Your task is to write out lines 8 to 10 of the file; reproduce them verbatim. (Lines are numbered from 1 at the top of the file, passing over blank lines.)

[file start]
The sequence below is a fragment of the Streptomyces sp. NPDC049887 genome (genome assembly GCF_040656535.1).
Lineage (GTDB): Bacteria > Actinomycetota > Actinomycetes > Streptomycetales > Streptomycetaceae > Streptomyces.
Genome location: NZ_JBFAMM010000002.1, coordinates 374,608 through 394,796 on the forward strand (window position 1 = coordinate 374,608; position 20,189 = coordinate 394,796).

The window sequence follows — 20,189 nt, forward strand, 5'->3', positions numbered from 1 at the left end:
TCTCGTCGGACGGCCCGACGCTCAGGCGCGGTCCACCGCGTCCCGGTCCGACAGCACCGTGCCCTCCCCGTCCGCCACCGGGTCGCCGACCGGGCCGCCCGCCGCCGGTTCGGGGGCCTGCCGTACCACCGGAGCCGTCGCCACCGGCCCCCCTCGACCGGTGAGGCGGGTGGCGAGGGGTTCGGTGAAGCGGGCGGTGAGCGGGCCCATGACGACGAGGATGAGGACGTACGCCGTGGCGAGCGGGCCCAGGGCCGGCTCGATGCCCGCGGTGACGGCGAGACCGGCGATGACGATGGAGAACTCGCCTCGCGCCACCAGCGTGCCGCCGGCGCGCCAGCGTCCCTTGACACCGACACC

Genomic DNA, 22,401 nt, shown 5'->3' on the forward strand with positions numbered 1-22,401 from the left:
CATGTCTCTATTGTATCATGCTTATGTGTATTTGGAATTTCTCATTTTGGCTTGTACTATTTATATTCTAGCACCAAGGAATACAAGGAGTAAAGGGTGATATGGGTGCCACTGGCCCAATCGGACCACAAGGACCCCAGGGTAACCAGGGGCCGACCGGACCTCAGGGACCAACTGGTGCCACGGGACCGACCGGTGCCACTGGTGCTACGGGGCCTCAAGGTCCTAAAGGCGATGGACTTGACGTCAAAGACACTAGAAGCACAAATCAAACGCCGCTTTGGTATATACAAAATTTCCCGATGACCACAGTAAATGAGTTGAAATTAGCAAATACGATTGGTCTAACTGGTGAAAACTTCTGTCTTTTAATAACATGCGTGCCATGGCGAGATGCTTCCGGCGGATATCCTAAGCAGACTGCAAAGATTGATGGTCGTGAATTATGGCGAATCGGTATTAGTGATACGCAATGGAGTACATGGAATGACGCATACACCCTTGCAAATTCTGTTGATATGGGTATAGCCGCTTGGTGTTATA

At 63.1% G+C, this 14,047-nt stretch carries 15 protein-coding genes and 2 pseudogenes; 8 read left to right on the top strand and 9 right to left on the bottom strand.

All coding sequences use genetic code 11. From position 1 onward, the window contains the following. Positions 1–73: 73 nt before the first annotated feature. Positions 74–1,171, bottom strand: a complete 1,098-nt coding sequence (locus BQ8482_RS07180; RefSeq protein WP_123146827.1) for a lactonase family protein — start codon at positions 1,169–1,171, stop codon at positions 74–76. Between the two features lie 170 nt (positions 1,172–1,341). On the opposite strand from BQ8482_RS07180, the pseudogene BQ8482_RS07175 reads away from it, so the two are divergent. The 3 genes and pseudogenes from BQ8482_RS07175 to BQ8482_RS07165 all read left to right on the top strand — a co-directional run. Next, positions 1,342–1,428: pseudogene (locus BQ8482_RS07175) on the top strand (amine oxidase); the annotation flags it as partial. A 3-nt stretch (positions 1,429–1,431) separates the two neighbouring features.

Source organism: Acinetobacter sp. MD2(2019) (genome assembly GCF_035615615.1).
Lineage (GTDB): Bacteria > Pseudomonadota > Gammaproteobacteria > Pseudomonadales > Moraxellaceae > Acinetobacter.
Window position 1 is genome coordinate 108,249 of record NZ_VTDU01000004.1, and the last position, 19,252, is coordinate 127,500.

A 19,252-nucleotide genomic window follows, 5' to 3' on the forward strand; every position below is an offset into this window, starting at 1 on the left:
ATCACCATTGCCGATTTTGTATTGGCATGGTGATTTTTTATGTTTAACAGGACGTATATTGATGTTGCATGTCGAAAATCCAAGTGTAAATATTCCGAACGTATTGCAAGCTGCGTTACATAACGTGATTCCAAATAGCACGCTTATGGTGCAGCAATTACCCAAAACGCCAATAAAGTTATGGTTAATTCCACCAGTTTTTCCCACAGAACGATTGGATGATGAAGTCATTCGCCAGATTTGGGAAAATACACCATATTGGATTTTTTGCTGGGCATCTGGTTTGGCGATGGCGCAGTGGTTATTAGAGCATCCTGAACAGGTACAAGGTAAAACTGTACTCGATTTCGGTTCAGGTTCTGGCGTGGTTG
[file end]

At 63.1% G+C, this 14,047-nt stretch carries 15 protein-coding genes and 2 pseudogenes; 8 read left to right on the top strand and 9 right to left on the bottom strand.

All coding sequences use genetic code 11. From position 1 onward, the window contains the following. Positions 1–73: 73 nt before the first annotated feature. Positions 74–1,171, bottom strand: a complete 1,098-nt coding sequence (locus BQ8482_RS07180; RefSeq protein WP_123146827.1) for a lactonase family protein — start codon at positions 1,169–1,171, stop codon at positions 74–76. Between the two features lie 170 nt (positions 1,172–1,341). On the opposite strand from BQ8482_RS07180, the pseudogene BQ8482_RS07175 reads away from it, so the two are divergent. The 3 genes and pseudogenes from BQ8482_RS07175 to BQ8482_RS07165 all read left to right on the top strand — a co-directional run. Next, positions 1,342–1,428: pseudogene (locus BQ8482_RS07175) on the top strand (amine oxidase); the annotation flags it as partial. A 3-nt stretch (positions 1,429–1,431) separates the two neighbouring features.

Source organism: Acinetobacter sp. MD2(2019) (genome assembly GCF_035615615.1).